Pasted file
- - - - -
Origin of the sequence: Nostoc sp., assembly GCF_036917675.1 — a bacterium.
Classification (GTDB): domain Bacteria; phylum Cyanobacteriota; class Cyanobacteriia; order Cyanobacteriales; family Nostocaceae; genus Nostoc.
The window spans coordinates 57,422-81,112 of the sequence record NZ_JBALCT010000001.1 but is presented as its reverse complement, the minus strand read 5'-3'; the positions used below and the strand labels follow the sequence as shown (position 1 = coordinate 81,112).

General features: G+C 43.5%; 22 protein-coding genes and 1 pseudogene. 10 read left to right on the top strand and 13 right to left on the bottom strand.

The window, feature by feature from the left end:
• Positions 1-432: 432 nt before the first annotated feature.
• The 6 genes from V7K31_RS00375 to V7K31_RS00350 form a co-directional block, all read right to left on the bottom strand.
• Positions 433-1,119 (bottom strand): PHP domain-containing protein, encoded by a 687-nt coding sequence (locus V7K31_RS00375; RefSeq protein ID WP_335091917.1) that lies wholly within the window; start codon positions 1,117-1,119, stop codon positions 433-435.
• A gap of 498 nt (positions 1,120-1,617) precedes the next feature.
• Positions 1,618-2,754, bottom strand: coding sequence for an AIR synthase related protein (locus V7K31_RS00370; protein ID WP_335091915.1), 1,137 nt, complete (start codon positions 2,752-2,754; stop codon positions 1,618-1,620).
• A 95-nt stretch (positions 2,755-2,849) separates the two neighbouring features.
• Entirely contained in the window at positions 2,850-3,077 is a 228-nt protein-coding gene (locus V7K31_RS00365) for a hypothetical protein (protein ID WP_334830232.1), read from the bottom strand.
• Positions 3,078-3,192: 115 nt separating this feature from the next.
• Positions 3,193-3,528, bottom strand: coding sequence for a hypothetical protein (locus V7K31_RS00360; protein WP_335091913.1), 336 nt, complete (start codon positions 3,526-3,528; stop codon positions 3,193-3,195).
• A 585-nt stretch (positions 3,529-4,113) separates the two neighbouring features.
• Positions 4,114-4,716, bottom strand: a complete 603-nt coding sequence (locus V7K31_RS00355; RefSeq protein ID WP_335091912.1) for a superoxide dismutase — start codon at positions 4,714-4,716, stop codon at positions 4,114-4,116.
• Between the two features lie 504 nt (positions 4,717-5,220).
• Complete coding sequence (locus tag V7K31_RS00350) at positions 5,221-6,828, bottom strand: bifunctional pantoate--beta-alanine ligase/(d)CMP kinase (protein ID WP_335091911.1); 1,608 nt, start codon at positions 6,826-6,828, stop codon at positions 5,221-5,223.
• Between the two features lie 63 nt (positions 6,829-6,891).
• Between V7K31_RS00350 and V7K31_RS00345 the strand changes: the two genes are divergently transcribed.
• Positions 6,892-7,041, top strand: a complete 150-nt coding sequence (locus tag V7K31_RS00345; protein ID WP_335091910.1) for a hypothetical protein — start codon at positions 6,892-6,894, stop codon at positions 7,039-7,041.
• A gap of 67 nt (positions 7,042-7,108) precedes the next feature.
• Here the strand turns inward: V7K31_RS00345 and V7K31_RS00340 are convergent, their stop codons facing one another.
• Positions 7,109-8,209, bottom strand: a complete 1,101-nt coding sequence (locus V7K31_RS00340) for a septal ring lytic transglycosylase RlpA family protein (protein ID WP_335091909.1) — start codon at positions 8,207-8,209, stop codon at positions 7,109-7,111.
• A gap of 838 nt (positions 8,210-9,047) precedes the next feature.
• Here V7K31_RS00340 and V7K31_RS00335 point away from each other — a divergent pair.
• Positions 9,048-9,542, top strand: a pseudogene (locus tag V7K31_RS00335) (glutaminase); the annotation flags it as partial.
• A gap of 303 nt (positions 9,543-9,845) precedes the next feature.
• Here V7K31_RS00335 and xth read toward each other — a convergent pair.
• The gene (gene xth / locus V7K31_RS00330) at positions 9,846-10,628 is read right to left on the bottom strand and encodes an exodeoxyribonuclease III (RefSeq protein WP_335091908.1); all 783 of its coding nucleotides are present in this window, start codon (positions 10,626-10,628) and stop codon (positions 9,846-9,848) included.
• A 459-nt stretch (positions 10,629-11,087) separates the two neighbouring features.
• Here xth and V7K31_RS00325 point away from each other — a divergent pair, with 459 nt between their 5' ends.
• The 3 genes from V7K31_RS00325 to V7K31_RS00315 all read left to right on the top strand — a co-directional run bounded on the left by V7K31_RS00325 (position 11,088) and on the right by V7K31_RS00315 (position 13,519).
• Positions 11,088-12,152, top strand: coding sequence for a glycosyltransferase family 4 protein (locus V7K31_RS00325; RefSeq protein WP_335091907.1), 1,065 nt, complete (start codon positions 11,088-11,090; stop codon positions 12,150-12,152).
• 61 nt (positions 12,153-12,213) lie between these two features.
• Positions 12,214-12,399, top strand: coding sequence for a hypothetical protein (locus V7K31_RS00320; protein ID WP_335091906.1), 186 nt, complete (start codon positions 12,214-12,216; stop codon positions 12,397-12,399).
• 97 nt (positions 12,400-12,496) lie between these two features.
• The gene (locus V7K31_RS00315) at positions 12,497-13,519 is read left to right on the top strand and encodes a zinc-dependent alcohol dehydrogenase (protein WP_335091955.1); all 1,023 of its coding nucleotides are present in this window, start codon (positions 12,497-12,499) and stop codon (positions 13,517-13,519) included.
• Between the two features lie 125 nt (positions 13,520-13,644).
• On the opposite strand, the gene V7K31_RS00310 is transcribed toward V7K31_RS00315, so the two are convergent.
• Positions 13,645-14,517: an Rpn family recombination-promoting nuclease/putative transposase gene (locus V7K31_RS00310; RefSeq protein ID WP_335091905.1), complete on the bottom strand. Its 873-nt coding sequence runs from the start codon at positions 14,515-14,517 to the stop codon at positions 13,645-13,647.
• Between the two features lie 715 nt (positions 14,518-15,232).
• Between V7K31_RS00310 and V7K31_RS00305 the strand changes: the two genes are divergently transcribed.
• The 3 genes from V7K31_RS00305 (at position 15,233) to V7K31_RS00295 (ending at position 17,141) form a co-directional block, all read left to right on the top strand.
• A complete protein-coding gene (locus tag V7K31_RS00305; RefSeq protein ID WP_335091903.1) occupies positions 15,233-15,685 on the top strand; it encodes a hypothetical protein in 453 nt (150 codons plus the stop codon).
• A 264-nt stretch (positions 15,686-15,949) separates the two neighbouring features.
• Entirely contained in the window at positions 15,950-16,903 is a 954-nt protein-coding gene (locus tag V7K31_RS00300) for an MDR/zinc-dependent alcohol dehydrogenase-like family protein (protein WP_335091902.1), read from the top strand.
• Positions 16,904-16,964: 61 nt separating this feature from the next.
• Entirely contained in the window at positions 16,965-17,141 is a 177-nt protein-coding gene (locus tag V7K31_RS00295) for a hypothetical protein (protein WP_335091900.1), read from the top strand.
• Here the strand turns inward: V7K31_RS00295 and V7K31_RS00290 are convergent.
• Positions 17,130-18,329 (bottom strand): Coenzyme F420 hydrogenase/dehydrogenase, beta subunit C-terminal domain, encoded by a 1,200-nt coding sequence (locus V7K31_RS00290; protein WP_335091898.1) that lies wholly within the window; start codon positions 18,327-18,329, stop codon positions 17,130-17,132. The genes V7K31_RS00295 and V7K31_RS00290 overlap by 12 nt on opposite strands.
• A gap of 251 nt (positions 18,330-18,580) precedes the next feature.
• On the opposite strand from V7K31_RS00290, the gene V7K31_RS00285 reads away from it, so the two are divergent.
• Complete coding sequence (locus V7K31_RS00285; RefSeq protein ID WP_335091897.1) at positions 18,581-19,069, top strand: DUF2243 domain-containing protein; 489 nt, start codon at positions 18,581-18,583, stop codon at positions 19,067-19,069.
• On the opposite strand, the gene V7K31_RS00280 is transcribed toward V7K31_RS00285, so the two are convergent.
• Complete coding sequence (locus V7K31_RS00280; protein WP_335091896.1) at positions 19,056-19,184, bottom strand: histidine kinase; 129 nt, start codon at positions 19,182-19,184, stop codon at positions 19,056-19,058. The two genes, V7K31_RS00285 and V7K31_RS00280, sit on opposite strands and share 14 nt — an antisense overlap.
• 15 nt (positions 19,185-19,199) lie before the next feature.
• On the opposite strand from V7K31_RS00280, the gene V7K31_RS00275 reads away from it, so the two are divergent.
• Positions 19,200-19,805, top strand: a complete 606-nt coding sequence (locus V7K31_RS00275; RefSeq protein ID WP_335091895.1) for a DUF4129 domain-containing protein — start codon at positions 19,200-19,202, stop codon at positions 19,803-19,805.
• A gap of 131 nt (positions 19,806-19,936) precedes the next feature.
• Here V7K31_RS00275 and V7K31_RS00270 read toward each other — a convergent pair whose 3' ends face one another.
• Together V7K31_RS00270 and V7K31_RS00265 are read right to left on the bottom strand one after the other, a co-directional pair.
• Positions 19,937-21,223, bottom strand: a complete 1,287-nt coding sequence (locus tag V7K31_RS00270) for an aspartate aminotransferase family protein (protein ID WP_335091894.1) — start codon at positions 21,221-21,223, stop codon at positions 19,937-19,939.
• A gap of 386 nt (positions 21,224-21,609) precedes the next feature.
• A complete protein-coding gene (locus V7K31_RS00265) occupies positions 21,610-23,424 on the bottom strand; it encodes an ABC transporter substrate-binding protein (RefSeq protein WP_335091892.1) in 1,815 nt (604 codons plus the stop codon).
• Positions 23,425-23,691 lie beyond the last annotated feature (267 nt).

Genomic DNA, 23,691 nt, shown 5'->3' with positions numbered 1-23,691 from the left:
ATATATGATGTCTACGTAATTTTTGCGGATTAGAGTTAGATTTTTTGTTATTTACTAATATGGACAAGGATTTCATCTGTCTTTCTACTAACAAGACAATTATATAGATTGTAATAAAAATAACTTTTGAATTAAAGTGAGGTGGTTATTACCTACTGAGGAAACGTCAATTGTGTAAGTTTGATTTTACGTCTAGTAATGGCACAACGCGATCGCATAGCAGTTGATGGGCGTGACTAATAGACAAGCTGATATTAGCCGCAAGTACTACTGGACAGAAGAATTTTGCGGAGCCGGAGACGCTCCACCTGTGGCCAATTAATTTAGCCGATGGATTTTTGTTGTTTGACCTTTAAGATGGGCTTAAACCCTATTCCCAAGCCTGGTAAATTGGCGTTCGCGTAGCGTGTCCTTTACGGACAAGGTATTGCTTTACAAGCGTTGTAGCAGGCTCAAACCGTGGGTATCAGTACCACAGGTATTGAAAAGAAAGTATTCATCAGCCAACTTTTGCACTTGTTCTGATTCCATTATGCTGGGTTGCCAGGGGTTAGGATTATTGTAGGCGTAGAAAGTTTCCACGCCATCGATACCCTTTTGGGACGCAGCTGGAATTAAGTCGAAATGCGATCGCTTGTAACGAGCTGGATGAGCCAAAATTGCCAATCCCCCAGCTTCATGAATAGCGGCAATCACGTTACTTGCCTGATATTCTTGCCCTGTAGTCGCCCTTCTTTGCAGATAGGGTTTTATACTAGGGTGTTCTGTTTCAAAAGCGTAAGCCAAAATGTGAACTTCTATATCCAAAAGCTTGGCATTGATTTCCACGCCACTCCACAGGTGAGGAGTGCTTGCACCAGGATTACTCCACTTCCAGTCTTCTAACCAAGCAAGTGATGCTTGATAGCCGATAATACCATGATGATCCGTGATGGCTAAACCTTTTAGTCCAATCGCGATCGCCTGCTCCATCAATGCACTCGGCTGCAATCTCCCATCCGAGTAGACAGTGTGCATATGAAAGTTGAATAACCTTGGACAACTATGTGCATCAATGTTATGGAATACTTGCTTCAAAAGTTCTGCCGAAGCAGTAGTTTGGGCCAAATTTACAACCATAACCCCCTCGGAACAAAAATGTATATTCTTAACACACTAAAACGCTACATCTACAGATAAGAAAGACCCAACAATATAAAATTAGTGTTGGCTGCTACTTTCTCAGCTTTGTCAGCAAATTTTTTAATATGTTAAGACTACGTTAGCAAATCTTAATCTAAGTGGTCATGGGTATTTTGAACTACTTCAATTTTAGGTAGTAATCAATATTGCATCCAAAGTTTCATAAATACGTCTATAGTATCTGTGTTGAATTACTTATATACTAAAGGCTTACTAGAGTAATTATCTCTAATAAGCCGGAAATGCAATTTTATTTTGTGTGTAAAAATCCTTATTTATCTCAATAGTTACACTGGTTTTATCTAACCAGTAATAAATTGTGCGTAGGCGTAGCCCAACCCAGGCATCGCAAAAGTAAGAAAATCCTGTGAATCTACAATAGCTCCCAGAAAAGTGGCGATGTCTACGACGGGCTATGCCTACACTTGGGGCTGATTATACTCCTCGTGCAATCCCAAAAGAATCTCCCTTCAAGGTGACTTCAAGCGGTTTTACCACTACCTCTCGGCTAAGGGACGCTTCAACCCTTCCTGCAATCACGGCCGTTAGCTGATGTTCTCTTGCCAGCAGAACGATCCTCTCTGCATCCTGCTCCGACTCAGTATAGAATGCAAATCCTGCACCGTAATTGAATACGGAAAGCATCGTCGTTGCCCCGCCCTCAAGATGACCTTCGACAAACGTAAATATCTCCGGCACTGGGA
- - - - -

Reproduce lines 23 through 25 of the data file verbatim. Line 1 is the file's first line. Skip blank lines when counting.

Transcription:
• Here the strand turns inward: V7K31_RS00345 and V7K31_RS00340 are convergent, their stop codons facing one another.
• Positions 7,109-8,209, bottom strand: a complete 1,101-nt coding sequence (locus V7K31_RS00340) for a septal ring lytic transglycosylase RlpA family protein (protein ID WP_335091909.1) — start codon at positions 8,207-8,209, stop codon at positions 7,109-7,111.
• A gap of 838 nt (positions 8,210-9,047) precedes the next feature.